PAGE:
Category Archives: Teens

The Sex Lives of Christian Teens

On the radio, popular songs declare the thrills of casual sex. On the Internet, pop-up windows beckon Web surfers to erotic destinations. The fashion world touts midriff-baring designs, while prime-time TV rolls out one sexual innuendo after another.

Today’s adolescents must navigate this cultural morass just at a time when hormonal surges and emerging feelings are making life confusing enough. But what happens when faith gets thrown into the mix? How does being a Christian affect a teenager’s perceptions and responses in this sex-drenched society?

Much has been written lately about abstinence education and how more teens are choosing not to have sex. Newsweek even touted “The New Virginity” on its cover last fall and acknowledged that religion—along with caring parents and an awakening sense of personal responsibility—has played a major role in why teens are deciding to wait. Indeed, programs like True Love Waits (an international campaign launched by the Southern Baptists in 1993) have challenged millions of teens and college students to remain sexually pure until marriage. And the Centers for Disease Control reports that the number of high school students who said they’ve had sex has dropped notably, from 54 percent in 1991 to 46 percent in 2001.

Still, polls and studies only tell part of the story. Despite signs that things are improving, the reality of sexual temptation remains—and Christian young people are not inoculated against these pressures. Hearing their voices, in fact, suggests that their plight might be even more precarious than their non-Christian counterparts:

“I know the Bible says you can’t have sex before marriage. But why can’t you, if you’re in love with the person? It doesn’t feel wrong. —Kendra, 14

“My boyfriend and I don’t want to mess around anymore. But how do we keep this commitment? I never realized how powerful passion can be.” —Shari, 15

“Kids at school are pressuring me and my girlfriend to have sex. I want to wait until marriage, but I worry about how this makes me look.” —Darryl, 17

“I feel cut off from God. I want to do what’s right, but I can’t seem to. Recently I had sex with a guy, thinking that it would bring us closer. I know now that was a mistake, and I feel totally ashamed.” —Aimee, 16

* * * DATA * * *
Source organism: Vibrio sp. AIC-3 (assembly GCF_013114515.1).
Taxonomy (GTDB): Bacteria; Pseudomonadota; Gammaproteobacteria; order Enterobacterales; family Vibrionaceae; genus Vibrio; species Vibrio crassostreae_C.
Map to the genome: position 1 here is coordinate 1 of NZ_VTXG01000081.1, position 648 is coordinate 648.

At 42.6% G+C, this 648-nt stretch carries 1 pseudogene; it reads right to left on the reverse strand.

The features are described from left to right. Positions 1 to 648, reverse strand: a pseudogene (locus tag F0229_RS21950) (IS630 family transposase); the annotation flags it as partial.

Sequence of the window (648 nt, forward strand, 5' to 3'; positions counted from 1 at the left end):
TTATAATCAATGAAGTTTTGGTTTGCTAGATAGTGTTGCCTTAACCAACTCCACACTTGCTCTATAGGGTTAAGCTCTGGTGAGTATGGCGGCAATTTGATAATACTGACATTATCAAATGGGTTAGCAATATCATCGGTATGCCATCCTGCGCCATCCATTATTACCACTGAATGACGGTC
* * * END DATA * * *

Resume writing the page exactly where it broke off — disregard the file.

A lot of Christian teens are having sex and suffering painful, sometimes devastating consequences. Meanwhile, those not having sex are thinking a lot about it, many of them wavering between fear and curiosity.

Parents, youth pastors, and other concerned adults might hope that the influence of biblical principles on their young would help them withstand the onslaughts of peer pressure, physical longings, and conflicting signals from secular voices (“Don’t have sex, but when you do, use a condom”), but the several teens who spoke candidly with Christian Reader reveal a far more complicated picture.

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Teen Christians campaign against pop culture

(CNN)
“I had to stop listening to them for a while,” said Hutchins, who lives in Cumming, Georgia, and plays the piano, guitar and harmonica. He said the group’s world view “had a negative effect on me,” and made him irritable and angry.

“God owns my life, not the Beatles,” he said simply. Although Hutchins said he enjoys a wide range of music — from Pink Floyd and Arcade Fire to Christian bands such as Hillsong United — he said he has to be careful of what music he listens to, for the same reason he temporarily turned off the Beatles.

Hutchins, a 16-year-old graced with poise and thoughtfulness, is one of many teenagers who say that some part of popular culture, with its ubiquitous references to sex, drugs and violence, has harmed him.

Last year, Hutchins and his Christian youth group attended an Acquire the Fire rally in Atlanta, Georgia, he said. Acquire the Fire — regional rallies held across the country — and BattleCry — the larger rallies held this year in only three cities — are the products of the evangelical Christian organization Teen Mania. Video Go behind-the-scenes with CNN’s Christiane Amanpour at a BattleCry event »